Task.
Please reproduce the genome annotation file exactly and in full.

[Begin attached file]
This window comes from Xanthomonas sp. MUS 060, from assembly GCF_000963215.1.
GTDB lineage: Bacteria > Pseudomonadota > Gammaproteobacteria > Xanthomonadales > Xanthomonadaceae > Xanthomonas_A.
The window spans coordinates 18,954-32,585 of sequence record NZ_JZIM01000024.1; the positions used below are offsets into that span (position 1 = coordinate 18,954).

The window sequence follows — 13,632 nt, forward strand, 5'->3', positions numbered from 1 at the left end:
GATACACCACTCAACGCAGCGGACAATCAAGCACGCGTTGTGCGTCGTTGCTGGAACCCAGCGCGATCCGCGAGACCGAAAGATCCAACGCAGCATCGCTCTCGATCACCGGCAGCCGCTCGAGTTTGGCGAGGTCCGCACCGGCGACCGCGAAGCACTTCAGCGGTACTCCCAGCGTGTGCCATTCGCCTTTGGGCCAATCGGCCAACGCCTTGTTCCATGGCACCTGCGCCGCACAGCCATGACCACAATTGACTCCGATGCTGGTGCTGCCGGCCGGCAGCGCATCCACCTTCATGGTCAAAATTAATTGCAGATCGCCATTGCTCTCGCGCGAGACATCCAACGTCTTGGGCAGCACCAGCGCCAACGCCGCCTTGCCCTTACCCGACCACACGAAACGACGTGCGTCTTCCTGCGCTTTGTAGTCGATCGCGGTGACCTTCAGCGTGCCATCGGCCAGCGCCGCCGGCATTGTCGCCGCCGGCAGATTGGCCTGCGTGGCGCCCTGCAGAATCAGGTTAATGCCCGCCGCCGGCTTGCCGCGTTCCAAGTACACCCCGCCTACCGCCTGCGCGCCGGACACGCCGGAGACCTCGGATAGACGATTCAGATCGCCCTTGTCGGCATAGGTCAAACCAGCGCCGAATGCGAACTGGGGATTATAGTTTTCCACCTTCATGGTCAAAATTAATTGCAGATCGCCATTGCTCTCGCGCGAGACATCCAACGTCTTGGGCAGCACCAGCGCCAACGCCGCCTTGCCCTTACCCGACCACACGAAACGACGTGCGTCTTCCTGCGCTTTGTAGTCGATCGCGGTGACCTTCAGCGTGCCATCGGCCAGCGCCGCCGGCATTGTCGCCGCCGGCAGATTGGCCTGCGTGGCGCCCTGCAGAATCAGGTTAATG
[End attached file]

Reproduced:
This window comes from Xanthomonas sp. MUS 060, from assembly GCF_000963215.1.
GTDB lineage: Bacteria > Pseudomonadota > Gammaproteobacteria > Xanthomonadales > Xanthomonadaceae > Xanthomonas_A.
The window spans coordinates 18,954-32,585 of sequence record NZ_JZIM01000024.1; the positions used below are offsets into that span (position 1 = coordinate 18,954).

The window sequence follows — 13,632 nt, forward strand, 5'->3', positions numbered from 1 at the left end:
GATACACCACTCAACGCAGCGGACAATCAAGCACGCGTTGTGCGTCGTTGCTGGAACCCAGCGCGATCCGCGAGACCGAAAGATCCAACGCAGCATCGCTCTCGATCACCGGCAGCCGCTCGAGTTTGGCGAGGTCCGCACCGGCGACCGCGAAGCACTTCAGCGGTACTCCCAGCGTGTGCCATTCGCCTTTGGGCCAATCGGCCAACGCCTTGTTCCATGGCACCTGCGCCGCACAGCCATGACCACAATTGACTCCGATGCTGGTGCTGCCGGCCGGCAGCGCATCCACCTTCATGGTCAAAATTAATTGCAGATCGCCATTGCTCTCGCGCGAGACATCCAACGTCTTGGGCAGCACCAGCGCCAACGCCGCCTTGCCCTTACCCGACCACACGAAACGACGTGCGTCTTCCTGCGCTTTGTAGTCGATCGCGGTGACCTTCAGCGTGCCATCGGCCAGCGCCGCCGGCATTGTCGCCGCCGGCAGATTGGCCTGCGTGGCGCCCTGCAGAATCAGGTTAATGCCCGCCGCCGGCTTGCCGCGTTCCAAGTACACCCCGCCTACCGCCTGCGCGCCGGACACGCCGGAGACCTCGGATAGACGATTCAGATCGCCCTTGTCGGCATAGGTCAAACCAGCGCCGAATGCGAACTGGGGATTATAGTTTTCCACCTTCATGGTCAAAATTAATTGCAGATCGCCATTGCTCTCGCGCGAGACATCCAACGTCTTGGGCAGCACCAGCGCCAACGCCGCCTTGCCCTTACCCGACCACACGAAACGACGTGCGTCTTCCTGCGCTTTGTAGTCGATCGCGGTGACCTTCAGCGTGCCATCGGCCAGCGCCGCCGGCATTGTCGCCGCCGGCAGATTGGCCTGCGTGGCGCCCTGCAGAATCAGGTTAATG